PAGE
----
Last Thursday’s entry on the use of charts and graphics led me to realize there were a few more “basic” items I needed to include. Rather than rewrite or add to the Thursday entry, I decided to just add this supplementary entry. I hope you’ll indulge my laziness.
Using common measurements
One of the most important tenets of table or chart-making is making sure that you’ve got two or more items that can have comparable attributes that you can quantify or display visually. Using a completely hypothetical and somewhat ludicrous comparison, suppose you had a document that included jet aircraft and oak trees. About the only thing you could compare between those two items would be their size.
You wouldn’t be able to measure a jet’s growth rate, ability to photosynthesize, or branch/leaf structure; likewise, you wouldn’t be able to measure an oak’s thrust, maximum speed, or maximum takeoff weight. You could get creative and compare the aerodynamics of a tree’s leaf with an aircraft wing. Or, if your kids are out playing in the yard imagining that the tree they’re climbing is an aircraft, then you might get fanciful and compare the number of passengers an oak could handle compared to a 787. (I have seen instances of charging a mobile phone from a plant, so you might be able to do a power comparison between the two, but that’s stretching things a bit.) However, for the purposes of technical communication, those are probably not useful comparisons.
Using colors and graphics effectively
Different colors have different connotations and cultural meanings. Operating as I do in an American/Western environment, red usually connotes “stop” or “danger,” yellow equals “caution,” and green depicts “proceed” or “good to go.” Street signs throughout much of the world use similar conventions. However, if you were reverse these conventions in your graphics–say, using red to equate to a favorable condition and green as a color indicating danger or the need to cease operations, you can mislead your readers unintentionally (of course if you’re doing that intentionally, please read the next section on communicating ethically).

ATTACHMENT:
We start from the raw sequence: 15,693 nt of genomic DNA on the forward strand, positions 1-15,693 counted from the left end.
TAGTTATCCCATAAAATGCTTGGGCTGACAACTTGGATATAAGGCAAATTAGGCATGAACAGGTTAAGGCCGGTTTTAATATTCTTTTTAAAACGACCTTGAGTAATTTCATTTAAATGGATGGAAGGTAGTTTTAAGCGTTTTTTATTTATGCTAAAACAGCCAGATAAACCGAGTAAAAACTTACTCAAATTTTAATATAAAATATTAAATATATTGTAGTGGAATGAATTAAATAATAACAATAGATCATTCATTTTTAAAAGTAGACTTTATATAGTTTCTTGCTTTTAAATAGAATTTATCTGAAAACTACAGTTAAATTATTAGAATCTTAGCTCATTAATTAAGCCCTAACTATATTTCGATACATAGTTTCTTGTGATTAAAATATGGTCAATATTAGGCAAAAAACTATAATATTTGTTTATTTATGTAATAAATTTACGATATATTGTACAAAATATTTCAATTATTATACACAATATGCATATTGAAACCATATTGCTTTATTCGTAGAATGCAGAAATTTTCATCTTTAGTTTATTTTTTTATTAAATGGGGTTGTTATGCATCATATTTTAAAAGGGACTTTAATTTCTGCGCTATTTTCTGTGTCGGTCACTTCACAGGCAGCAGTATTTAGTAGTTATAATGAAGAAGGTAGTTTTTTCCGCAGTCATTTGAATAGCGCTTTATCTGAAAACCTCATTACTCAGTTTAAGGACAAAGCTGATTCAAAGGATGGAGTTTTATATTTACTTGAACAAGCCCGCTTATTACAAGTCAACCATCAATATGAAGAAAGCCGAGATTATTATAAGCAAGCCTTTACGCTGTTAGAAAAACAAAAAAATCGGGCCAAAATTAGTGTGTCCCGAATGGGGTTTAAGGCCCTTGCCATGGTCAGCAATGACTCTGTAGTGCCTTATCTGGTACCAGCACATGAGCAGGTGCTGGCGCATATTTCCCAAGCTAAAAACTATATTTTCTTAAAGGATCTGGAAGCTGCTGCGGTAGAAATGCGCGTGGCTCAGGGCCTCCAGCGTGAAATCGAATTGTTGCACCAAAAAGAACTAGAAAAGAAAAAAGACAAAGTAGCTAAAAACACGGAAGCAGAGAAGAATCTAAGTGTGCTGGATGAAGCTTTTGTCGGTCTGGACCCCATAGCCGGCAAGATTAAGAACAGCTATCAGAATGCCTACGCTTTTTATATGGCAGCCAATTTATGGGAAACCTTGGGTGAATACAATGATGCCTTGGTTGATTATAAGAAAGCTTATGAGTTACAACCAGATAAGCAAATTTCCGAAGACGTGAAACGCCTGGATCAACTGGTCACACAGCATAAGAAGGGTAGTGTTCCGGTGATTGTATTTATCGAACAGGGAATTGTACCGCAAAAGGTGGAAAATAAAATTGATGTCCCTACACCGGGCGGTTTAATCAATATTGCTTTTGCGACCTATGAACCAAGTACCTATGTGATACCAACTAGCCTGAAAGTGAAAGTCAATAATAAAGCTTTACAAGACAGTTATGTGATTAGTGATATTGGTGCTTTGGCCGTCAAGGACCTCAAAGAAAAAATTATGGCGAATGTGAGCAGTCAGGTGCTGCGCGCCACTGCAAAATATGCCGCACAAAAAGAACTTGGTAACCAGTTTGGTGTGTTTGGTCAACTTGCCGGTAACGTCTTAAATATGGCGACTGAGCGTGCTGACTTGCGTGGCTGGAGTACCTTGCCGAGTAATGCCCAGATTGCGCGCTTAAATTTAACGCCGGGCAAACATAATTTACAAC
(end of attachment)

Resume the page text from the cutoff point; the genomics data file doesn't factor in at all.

In my experience USA Today has been the home of the infographic. For decades they’ve been incorporating pictures, symbols, and numbers to share statistical information with the general public. Where possible, they try to make some aspect of the data part of the visual.
In the last post I discussed the left-to-right, up-and-down conventions of the Cartesian coordinate system. In brief, as you move from left to right on a graph, numerical values increase. Likewise, if you’re moving from a lower part of the graph to a higher part vertically, the numbers also increase.
However, did you know that these conventions also appear in non-numerical graphics? Many times in movies, say in a confrontation between two armies, the “good guys” move left to right across the screen while the “bad guys” move right to left. Good guys in peril fall down pits toward the bottom-left of the screen.
Likewise, aerospace business images often include an object ascending upward or to the right. Don’t believe me? Try these:
You get the idea. Of course these are engineering firms, so they might be more likely to use a Cartesian model of thinking, but the overall impression remains: positive! A Western company with a logo pointing in the direction of up and to the right is trying to convey progress! Moving forward!
Even political campaigns are not immune:
Mind you, not every corporate graphic is oriented this way–a lot of corporate logos are mostly or partly symmetrical, which conveys a different message: a sense of order, harmony, solidity, or structure. A lot of thought goes into graphics, so it’s not just a matter of “making something pretty.” Whether you are stating it boldly or subtly, the images you use to depict your organization say something about who you are.
In addition to comparing mostly similar items, you also need to be comparing your measurements honestly. For example, as I mentioned in the Thursday entry, if an organizational budget’s rate of growth is being reduced (i.e., the budget will increase only $5 million instead of the hoped-for $10 million), that is not an actual cut. However, you will note that this does not stop legislators or advocates from calling it such.
In similar fashion, let’s say you’re working for a large industrial concern that has a process known to kill fish in a local river. If the company has changed something in the process that reduces the number of fish being killed, it’s a bit disingenuous to use your graphics to say that your company is “saving” that many fish.
Another danger in presenting statistical data is leaving out critical facts. For example, if you claim that your solar plant is good for all forms of life but plants or animals are harmed by the mirrors or the manufacturing process of the solar cells, that is not the same as harm-free.
Because we’ve become such an image-focused society, it can be very easy to mislead or distract your readers/viewers by connecting one image with another. Posting a picture of Stalin or Hitler next to some otherwise-factual information will cause your target audience to react in specific, visceral, and negative ways that will tend to affect whatever data is in close proximity. In similar fashion, placing a figure of a beloved national or international figure next to some horrific facts (pick your least favorite) to create a “halo effect” can alter a reader’s visual perceptions. It might be a common tactic of internet memes, but is (usually) not an ethical way to use graphics to communicate a message in a professional context.